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Triathlete Back In Good Health After Being Saved From Clinical Death

COPIAGUE, N.Y. (CBSNewYork) -- A Long Island man was clinically dead for 11 minutes when his heart stopped during the New York City Triathlon this past summer, but he has defied the odds.

Chris Lapak, 52, of Copiague, shared his story exclusively with CBS 2's Vanessa Murdock.

"I was so confident. I was telling my family the day before the race like, 'What could happen? What's the worst that could happen?'" Lapak said.

But given what happened during the Triathlon, he was profoundly lucky to be alive two months later.

On Aug. 3, with his family by his side, Lapak was ready to compete in the triathlon – his first. He lined up at the start, and dove in for the 1,500-meter swim, but never made it to the finish line.

"We had seen somebody kind of in distress," said Renee Lapak. "I did not know it was my husband until about four or five hours later."

In the middle of swimming, Lapak's heart stopped. It was sudden cardiac arrest, and he was clinically dead for 11 minutes.

Chris Lapak said he has no memory of any of it.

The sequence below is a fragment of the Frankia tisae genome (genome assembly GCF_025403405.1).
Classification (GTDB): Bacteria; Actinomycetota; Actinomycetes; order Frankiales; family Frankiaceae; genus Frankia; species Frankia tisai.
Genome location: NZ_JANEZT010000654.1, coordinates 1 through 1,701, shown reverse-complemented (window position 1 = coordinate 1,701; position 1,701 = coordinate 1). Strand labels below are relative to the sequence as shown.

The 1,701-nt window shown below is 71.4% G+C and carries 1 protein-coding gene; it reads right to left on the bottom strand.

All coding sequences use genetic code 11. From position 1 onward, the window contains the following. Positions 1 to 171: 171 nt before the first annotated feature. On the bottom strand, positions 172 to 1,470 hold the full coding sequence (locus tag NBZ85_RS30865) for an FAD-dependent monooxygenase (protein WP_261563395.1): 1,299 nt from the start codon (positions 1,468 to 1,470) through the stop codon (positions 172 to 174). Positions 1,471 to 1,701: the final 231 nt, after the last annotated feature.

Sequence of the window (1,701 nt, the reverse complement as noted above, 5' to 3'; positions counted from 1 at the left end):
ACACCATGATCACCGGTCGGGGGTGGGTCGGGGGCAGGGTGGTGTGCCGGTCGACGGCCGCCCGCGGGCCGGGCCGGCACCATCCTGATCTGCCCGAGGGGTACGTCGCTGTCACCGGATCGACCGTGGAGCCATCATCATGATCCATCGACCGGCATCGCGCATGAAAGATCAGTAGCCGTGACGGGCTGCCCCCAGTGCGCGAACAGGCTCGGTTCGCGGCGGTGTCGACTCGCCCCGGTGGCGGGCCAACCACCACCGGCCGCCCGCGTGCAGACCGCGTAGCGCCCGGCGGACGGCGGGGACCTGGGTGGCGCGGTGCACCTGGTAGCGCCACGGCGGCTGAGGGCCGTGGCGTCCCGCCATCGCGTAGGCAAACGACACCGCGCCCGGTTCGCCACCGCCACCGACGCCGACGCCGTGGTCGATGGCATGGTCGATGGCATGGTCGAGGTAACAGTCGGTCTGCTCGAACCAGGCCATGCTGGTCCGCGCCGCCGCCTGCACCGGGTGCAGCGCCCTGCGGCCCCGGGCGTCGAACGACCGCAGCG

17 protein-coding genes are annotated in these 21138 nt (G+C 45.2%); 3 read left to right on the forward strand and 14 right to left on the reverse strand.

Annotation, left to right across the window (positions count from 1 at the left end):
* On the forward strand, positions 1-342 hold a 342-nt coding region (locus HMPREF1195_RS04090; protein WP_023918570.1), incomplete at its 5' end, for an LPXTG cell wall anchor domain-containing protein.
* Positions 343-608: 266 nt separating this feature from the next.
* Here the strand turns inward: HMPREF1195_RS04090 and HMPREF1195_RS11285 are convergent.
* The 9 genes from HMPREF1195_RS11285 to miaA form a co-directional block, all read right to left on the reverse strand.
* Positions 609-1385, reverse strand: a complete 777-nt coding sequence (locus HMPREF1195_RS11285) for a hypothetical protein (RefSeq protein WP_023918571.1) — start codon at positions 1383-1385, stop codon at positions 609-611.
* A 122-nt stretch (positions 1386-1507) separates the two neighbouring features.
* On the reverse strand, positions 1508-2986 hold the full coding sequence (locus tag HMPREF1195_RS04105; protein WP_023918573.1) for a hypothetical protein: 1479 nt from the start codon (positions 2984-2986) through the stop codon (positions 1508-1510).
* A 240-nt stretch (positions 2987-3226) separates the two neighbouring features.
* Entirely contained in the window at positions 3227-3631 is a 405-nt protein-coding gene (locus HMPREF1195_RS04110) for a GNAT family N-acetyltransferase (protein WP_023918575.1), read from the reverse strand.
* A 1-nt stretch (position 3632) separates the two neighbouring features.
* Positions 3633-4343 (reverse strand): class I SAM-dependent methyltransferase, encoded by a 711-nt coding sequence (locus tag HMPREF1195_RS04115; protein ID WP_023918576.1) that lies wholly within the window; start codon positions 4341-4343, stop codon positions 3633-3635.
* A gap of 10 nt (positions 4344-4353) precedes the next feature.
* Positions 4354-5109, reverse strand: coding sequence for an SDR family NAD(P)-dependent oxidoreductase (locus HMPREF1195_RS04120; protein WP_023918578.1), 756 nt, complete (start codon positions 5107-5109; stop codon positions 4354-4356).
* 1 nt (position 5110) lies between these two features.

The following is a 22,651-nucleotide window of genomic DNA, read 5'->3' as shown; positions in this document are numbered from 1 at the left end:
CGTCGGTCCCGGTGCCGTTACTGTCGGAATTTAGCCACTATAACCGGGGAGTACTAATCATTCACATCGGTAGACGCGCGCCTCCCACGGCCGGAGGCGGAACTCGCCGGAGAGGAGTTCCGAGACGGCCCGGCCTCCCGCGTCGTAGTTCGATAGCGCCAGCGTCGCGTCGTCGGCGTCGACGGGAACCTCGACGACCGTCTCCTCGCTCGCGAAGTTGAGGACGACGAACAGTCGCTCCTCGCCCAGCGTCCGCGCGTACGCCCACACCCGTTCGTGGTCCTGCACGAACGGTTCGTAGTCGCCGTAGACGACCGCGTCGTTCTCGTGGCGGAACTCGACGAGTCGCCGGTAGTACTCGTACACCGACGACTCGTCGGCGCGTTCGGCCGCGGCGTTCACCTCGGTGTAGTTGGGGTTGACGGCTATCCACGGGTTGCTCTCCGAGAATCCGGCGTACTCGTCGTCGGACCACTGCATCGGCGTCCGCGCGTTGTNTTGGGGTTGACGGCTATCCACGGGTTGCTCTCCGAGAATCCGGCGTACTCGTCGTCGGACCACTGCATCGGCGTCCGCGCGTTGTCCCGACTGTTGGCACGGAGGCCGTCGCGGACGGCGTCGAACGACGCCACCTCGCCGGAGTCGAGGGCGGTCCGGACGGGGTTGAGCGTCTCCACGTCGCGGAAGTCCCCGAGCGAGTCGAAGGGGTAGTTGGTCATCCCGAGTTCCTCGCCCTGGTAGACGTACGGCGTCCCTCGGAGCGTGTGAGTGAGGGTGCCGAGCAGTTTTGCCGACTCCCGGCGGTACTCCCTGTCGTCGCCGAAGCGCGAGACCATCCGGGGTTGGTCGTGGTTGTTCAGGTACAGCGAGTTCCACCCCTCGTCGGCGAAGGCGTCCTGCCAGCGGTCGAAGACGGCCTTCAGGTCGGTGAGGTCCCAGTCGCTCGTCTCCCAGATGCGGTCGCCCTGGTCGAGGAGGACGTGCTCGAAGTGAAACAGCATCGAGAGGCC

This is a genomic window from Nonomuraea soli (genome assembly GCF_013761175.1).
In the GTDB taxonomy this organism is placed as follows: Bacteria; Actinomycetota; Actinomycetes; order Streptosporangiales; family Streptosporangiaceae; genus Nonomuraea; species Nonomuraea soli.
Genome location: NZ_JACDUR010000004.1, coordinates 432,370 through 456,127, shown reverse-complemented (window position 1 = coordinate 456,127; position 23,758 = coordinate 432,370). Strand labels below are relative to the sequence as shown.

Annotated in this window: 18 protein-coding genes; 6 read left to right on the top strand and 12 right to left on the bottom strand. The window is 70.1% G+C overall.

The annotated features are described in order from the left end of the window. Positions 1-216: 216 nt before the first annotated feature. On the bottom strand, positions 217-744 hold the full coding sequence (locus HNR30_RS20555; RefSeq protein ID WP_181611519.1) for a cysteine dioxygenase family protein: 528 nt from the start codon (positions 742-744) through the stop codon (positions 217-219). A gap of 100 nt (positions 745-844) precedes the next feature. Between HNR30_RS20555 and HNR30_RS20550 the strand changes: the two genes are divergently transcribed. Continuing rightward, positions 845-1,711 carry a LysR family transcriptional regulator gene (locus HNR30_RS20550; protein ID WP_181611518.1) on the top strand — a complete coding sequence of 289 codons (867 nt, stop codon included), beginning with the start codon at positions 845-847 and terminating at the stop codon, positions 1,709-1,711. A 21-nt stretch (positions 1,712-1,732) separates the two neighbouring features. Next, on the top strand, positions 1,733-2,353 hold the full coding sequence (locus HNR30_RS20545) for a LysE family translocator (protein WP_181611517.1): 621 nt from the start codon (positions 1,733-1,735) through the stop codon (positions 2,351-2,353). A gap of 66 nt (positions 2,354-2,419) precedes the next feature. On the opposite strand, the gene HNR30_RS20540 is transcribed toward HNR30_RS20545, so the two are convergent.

"The God's honest truth is I remember nothing from when I went to bed Saturday night the day before the race," he said. "And I have no real memories until I woke up in the hospital five days later."

He woke up at Mount Sinai St. Luke's Hospital on the Upper West Side, under the care of cardiologist Dr. Eyal Herzog.

"This is what we call a chronic occlusion, and this vessel should supply the front part of the heart," Herzog said as he showed an image of Lapak's heart. "I still consider it a miracle in his case, because all the odds were against him."

Lapak was well aware of that reality afterward.

"When I was brought into the hospital there was less than a five percent chance I was going to live, and an even greater chance I was going to – like a 98 percent chance I was going to be brain dead," he said.

But Lapak is very much alive and is sharp as a tack. In part, it is because doctors cooled his body down to 91.4 degrees in a procedure called therapeutic hypothermia.

The purpose, Dr. Herzog said, is "to give rest to the whole system and prevent damage to the brain."

"I had more tubes and things going on in me than I've ever seen on TV show," Lapak said. "I mean, it was pretty crazy."

A machine does the work, cooling the body from the inside and gradually bringing it back to normal. The whole process takes three days.

After that, Lapak had open heart surgery and a defibrillator installed.

And on Friday, just 82 days later, he was virtually back to normal.

"His cardiac performance now is normal," Lapak said. "His brain is sharp as can be."

And with his doctor's green light, Lapa is back to running and swimming at the gym.

Lapak credits not one person, but 100 with making it all possible. Lifeguards moved him onto a surfboard, transported him on a jetski, and then loaded him onto an FDNY boat to take him to shore.

EMS never stopped CPR.

"If one person wasn't doing what they we're supposed to be doing, I wouldn't be here," Lapak said.

It was a flawless execution that saved a very grateful man's life.

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